Apple's new Photos app is a great way to import, manage, edit and share your digital photos. As you add more photos to your library, however, that Photos Library file has the potential to grow out of control pretty quickly, gobbling up every byte of free space that you have.
To avoid your Photos Library occupying too much of your drive's available space (resulting in a sluggish system), it's a good idea to periodically archive older photos. Because we're all different, there is no one-size-fits-all archival strategy, but there are some tips that will make archiving your older photos easier. To help illustrate, here is the process that I go through.
First, it's important to note that I usually keep about 2 years worth of photos in my Photos Library. Before deleting my older photos, I go through a process to archive them to another location (Dropbox) first. Dropbox is great because I consider it to be near-line storage. Essentially, that means that it's not as easily accessible as if the photos were still in Photos, but it's also not too much of a pain to access them when I need them. Within my Dropbox account, I have a folder called "Archived Photos". Inside that folder, I have folders for each year... "2005", "2006", "2007", etc.
When January 2016 rolls around, I will create a new folder inside my "Archived Photos" folder on Dropbox called "2013". This will contain all photos taken during that year.
Next, I will search for all photos that were taken between January 1, 2013 and December 31, 2013. The easiest way to do this is to create a new "Smart Album" (A Smart Album is an album where its contents meet a specific set of criteria). To do this, we will go to New > New Smart Album...
When prompted, we will enter our search criteria...
In this example, we will choose to filter on "Date" when the date is within a specific range. Before clicking "OK", we can see that this search will yield 3,940 photos.
Once we have clicked "OK", a new Smart Album has been created with the name "2013". These Smart Albums are easily identifiable by their gear-looking icon.
Next, we will simply select all images within that Smart Album. The quickest way to do this is to select an image then press Command+A (All). All images will be selected. Next, we will export these photos to a folder for archiving. There is the RIGHT way to do this, and the WRONG way. The WRONG way is to simply drag and drop the photos from Photos to a target folder. This is the easy way, but doing this will also compress the photos and convert RAW-formatted files to JPEG. The better way to properly export these files is by going to File > Export > Export Unmodified Original...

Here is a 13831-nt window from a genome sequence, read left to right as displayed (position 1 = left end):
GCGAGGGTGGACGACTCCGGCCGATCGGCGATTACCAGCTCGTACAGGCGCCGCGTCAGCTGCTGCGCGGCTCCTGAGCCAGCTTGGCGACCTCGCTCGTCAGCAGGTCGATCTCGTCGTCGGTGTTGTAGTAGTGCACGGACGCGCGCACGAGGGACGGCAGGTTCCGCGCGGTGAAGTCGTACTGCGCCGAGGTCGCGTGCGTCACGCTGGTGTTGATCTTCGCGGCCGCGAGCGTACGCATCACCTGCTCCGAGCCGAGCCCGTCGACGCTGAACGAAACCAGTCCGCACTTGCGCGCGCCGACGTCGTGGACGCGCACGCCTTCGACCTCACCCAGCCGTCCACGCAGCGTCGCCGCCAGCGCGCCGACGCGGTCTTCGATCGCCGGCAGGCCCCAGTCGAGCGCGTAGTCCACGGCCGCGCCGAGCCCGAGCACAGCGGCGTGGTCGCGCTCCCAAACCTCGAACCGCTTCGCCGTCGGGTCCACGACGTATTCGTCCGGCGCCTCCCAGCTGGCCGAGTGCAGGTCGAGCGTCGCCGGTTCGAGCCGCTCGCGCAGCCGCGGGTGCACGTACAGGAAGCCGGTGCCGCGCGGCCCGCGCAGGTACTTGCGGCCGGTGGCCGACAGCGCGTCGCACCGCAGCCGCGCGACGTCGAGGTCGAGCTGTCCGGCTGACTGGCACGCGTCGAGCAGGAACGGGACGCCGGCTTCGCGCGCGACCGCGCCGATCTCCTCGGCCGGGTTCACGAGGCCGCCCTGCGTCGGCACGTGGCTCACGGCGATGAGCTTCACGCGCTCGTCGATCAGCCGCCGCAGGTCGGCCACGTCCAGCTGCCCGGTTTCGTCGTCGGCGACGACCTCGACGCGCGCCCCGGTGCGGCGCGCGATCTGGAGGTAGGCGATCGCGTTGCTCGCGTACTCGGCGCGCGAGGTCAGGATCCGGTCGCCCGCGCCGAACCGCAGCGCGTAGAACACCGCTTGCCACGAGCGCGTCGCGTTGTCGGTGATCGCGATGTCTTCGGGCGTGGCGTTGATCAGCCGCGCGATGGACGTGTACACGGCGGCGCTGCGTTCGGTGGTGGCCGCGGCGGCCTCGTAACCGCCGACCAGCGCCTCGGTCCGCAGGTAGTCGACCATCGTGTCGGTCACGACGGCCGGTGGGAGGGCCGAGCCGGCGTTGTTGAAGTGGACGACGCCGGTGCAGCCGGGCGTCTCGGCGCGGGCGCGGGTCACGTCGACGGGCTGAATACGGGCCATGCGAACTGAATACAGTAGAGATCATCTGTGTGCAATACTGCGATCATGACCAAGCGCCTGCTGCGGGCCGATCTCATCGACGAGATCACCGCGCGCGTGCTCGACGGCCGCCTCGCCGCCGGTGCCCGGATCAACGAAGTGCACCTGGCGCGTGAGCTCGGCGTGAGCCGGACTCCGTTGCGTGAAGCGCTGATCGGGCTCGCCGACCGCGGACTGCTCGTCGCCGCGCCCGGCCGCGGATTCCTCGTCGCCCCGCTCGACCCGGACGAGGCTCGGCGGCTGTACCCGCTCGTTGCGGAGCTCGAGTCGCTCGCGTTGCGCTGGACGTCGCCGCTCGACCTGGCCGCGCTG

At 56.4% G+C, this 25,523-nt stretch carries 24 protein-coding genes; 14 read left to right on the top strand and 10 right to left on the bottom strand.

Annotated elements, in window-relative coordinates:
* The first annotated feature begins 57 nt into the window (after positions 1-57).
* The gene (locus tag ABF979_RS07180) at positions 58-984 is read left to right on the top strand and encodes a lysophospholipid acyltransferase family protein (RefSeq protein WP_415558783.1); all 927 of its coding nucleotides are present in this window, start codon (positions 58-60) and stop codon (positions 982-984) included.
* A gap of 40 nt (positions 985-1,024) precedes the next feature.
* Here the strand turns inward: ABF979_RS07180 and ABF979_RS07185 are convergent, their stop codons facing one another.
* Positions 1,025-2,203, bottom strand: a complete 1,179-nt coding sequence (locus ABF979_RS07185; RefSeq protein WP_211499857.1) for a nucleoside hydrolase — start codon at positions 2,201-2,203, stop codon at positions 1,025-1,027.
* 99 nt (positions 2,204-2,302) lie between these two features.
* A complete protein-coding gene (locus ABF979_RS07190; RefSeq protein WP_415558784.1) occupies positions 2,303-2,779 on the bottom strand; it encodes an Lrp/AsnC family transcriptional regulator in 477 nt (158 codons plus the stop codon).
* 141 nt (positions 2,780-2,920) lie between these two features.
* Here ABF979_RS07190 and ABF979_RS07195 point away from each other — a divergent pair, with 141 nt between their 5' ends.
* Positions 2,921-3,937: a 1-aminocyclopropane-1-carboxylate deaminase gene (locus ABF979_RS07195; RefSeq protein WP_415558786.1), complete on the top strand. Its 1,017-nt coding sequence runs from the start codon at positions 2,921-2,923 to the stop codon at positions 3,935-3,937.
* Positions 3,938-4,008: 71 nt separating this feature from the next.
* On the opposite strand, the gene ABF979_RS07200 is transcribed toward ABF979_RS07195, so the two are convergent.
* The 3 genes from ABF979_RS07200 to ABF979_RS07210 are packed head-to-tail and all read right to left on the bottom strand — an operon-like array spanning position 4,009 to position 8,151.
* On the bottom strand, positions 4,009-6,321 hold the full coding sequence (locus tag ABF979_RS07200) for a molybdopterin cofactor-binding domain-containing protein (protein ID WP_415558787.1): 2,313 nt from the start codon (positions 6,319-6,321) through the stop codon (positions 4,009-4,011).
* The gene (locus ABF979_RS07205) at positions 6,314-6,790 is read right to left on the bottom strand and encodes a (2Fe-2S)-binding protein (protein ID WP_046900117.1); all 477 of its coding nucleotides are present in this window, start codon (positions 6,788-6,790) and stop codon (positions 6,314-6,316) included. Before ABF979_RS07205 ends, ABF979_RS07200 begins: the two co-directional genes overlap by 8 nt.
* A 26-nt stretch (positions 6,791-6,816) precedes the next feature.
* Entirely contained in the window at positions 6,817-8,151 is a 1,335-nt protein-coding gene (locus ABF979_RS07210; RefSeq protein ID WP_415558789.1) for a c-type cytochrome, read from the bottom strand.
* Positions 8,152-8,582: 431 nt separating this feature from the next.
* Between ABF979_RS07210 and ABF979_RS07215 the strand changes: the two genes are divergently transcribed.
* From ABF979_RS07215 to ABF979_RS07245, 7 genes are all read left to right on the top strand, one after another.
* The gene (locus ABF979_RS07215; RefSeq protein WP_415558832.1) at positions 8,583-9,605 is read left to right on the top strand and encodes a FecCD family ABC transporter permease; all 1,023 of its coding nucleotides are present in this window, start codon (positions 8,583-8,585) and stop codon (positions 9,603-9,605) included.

Next, we will choose the location for these files to be exported to. Because I have already created a folder called "2013" in preparation to store these files, I simply navigate to that folder and choose to export.
After the files have finished exporting, you will want to confirm that the number of files inside that new "2013" folder matches the number of photos in your 2013 Smart Album. If it does, you are safe to delete the photos from the Photos app!
If this is the first time you have attempted archiving photos from Photos, you will want to go go back and apply this same principal retroactively to all older photos in your Photos Library. For example, you may want to archive all photos taken in 2000, then 2001, then 2002, and so forth until you are caught up. Yes, it will take a little time to do this, but it will save you a LOT of time and storage in the long-run.
One more note about archiving to Dropbox (or any other cloud-based storage solution). When the files are initial exported to this location, they are not only available from the cloud, but a copy (the initial copy) is still stored on your computer. Once the files have had time to finish syncing to the service, you will want to go into your settings and disable syncing of that folder. This will remove the photos from your computer, but they will remain in tact in your Dropbox account (which you can access via dropbox.com or the free Dropbox app on your smartphone or tablet). Doing this will allow you to reclaim the space that those photos were taking up, which was part of the original intent of archiving the photos in the first place.